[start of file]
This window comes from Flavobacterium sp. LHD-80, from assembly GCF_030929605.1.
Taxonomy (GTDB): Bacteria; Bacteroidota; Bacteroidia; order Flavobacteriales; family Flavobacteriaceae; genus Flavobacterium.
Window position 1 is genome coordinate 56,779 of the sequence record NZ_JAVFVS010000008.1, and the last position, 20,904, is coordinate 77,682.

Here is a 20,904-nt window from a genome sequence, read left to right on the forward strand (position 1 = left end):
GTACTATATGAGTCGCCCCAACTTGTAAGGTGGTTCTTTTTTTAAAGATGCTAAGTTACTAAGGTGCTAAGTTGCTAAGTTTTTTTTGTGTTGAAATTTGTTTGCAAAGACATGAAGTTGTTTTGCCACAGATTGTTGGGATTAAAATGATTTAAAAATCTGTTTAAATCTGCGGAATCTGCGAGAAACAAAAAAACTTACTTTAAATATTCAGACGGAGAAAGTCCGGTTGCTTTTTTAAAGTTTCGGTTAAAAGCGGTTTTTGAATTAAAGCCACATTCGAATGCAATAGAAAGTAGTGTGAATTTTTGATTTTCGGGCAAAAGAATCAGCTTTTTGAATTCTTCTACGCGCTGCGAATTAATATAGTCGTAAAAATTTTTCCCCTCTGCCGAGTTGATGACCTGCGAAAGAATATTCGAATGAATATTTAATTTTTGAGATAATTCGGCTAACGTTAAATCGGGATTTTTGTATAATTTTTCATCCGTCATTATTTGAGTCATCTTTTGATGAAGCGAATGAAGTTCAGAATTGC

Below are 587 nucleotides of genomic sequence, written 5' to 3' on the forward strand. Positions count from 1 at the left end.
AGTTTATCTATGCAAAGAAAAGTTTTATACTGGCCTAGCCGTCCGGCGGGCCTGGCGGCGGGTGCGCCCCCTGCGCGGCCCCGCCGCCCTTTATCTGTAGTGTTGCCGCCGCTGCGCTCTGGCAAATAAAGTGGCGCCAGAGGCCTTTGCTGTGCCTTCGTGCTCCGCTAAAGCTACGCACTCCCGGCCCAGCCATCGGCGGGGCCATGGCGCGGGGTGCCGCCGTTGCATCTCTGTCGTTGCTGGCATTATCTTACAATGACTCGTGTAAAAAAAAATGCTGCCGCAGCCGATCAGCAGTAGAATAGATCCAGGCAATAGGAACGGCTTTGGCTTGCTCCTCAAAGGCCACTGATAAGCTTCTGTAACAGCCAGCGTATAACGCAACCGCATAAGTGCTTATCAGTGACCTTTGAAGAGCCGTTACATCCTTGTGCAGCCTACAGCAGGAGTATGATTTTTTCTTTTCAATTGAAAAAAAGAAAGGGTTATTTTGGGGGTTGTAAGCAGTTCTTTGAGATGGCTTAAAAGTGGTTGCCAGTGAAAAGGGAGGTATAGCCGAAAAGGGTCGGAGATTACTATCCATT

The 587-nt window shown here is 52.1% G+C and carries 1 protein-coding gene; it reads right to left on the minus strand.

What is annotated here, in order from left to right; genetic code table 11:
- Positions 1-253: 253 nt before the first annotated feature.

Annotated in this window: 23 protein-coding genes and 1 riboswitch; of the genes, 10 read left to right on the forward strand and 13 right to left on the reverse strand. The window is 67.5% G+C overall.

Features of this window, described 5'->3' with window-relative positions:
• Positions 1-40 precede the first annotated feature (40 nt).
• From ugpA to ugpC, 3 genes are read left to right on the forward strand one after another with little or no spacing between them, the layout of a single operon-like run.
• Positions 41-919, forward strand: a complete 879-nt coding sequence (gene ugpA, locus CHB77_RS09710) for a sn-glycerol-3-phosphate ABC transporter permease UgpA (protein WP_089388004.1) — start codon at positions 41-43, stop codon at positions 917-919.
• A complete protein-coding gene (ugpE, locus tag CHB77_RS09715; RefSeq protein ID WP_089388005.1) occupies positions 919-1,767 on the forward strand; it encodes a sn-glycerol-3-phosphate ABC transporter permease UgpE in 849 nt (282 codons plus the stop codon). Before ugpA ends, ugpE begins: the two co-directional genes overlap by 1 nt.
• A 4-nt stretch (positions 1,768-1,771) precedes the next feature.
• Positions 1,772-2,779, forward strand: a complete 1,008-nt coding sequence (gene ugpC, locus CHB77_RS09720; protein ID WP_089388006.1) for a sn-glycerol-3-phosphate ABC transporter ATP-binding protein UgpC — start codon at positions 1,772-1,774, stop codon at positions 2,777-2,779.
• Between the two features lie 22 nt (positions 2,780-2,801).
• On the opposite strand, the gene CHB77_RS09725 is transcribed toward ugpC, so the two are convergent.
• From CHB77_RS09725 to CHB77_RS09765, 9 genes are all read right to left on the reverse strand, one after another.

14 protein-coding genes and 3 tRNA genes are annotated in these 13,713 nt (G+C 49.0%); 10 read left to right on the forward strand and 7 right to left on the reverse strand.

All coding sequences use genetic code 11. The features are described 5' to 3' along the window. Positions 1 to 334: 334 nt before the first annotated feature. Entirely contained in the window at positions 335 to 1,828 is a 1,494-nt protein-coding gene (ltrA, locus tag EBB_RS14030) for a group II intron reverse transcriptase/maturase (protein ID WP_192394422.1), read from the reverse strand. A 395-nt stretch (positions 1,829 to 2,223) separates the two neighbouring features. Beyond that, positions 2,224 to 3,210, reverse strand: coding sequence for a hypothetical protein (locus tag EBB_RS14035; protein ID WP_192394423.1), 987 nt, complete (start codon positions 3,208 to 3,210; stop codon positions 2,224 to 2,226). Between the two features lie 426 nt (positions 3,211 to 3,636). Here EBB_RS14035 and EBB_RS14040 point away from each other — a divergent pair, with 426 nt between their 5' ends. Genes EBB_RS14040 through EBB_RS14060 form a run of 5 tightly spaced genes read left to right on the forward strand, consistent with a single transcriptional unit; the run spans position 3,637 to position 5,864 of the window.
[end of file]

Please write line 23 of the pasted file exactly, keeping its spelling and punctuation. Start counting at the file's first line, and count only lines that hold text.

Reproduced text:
All coding sequences use genetic code 11. The features are described 5' to 3' along the window. Positions 1 to 334: 334 nt before the first annotated feature. Entirely contained in the window at positions 335 to 1,828 is a 1,494-nt protein-coding gene (ltrA, locus tag EBB_RS14030) for a group II intron reverse transcriptase/maturase (protein ID WP_192394422.1), read from the reverse strand. A 395-nt stretch (positions 1,829 to 2,223) separates the two neighbouring features. Beyond that, positions 2,224 to 3,210, reverse strand: coding sequence for a hypothetical protein (locus tag EBB_RS14035; protein ID WP_192394423.1), 987 nt, complete (start codon positions 3,208 to 3,210; stop codon positions 2,224 to 2,226). Between the two features lie 426 nt (positions 3,211 to 3,636). Here EBB_RS14035 and EBB_RS14040 point away from each other — a divergent pair, with 426 nt between their 5' ends. Genes EBB_RS14040 through EBB_RS14060 form a run of 5 tightly spaced genes read left to right on the forward strand, consistent with a single transcriptional unit; the run spans position 3,637 to position 5,864 of the window.